Raschke:  Well, most of these new IoT solutions aren’t full BCS or BMS in the traditional, big-equipment sense. Yet. But many can handle specific use cases like energy management, remote control, alerts, tenant sub-metering or thermostat control. They may not employ PID loops, but they’re getting good enough to provide justifiable ROI to owner-operators in mid-market buildings. Sooner or later, these services will develop enough value and market share to start coming upstream.
And beyond affordability, this new approach has a secret weapon:  it is cloud based, and it’s open. This is in every real sense of the term an industry-changer. Open source, IoT and cloud are quietly democratizing the world of data and services. Together they allow for mash-ups of products, data, analytics and visualization layers across protocols and standards. This enables more developers in more places with more tools to compete with more innovation. The building controls industry is not immune.

Sinclair Isn’t industry expertise and credibility an important factor?

Raschke:  Of course. The science doesn’t change. Honeywell, Schneider, JCI, Delta, ABB and others are still absolutely the right choice for large-footprint applications. It’s up to them to continue to own their turf. My point is that this multi-billion-dollar market is rapidly shifting underfoot. The question now is how to capitalize on the massive new market opportunity in the other 90% of buildings.

This means that the definition of credibility may change in this context. Recognize that the new wave of building management solutions is backed by global, highly influential outsiders such as Intel, Microsoft, Dell and Google. These are the leading experts on IT, cloud, security and embedded tech. They may not yet have the depth in smart building applications, but they are moving fast and partnering where necessary. Just look at how serious Intel is about this market. And when the big news is about hackers gaining access to traditional BMS, then the credibility conversation quickly shifts from VAV fault detection to critical network security.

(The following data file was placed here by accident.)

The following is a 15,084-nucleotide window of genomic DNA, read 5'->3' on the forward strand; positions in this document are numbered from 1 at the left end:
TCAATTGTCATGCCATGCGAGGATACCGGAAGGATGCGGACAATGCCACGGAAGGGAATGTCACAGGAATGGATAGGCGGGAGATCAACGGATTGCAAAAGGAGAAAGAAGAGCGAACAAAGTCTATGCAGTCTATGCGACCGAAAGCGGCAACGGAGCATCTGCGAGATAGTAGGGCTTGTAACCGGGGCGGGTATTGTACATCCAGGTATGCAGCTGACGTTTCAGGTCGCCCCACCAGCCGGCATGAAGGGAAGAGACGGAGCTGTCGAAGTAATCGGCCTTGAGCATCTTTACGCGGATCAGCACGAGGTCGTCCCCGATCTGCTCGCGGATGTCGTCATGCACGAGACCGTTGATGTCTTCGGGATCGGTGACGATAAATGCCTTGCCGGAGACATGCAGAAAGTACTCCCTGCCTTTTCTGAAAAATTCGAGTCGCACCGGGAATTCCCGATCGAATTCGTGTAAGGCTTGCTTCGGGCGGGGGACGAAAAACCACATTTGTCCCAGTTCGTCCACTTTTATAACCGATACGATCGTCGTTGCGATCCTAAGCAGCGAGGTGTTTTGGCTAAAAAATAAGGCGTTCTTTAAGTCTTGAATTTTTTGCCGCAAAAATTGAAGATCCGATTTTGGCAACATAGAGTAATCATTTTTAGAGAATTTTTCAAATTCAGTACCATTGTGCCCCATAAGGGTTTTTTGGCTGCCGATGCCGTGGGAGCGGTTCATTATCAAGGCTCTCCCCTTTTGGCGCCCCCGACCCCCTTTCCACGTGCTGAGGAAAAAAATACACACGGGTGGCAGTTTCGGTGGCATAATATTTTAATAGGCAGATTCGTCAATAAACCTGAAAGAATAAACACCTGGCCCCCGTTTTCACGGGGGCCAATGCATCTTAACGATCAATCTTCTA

Don’t forget that the companies behind this new wave also have massive sales and distribution channels. Their channels today are primarily IT focused, but there is a lot of crossover with OT systems integrators and VARs too. Controlco is a great example of a building controls SI that can bridge both worlds. Marc Andreesen once remarked that “software is eating the world.” It’s true here. Since IoT and cloud services are shifting building controls solutions from OT toward IT, it’s important to understand that new solutions backed by these powerful players will not only wrap in the expertise, but also may carry higher credibility with customers’ IT departments.

SinclairWhere does Candi come in?

Raschke:  Candi believes there’s a massive new sales opportunity for SIs and VARs in buildings that are 100,000 square feet or less. We help IoT services companies and SIs/VARs target that market. Candi is a device and data management service that spans both legacy systems and new IoT devices, via low-cost, quick-to-install commercial gateways. For example, Intel IoT solutions work with Candi to power Intel’s Building Management Platform on industry-leading gateways. The gateways communicate BACnet, Modbus, Ethernet, Wi-Fi, ZigBee, INSTEON, and a bunch of other protocols so they can integrate device control and data for secure remote access through cloud-based services like Microsoft Azure IoT Suite, Enernoc and others, for a complete smart building solution.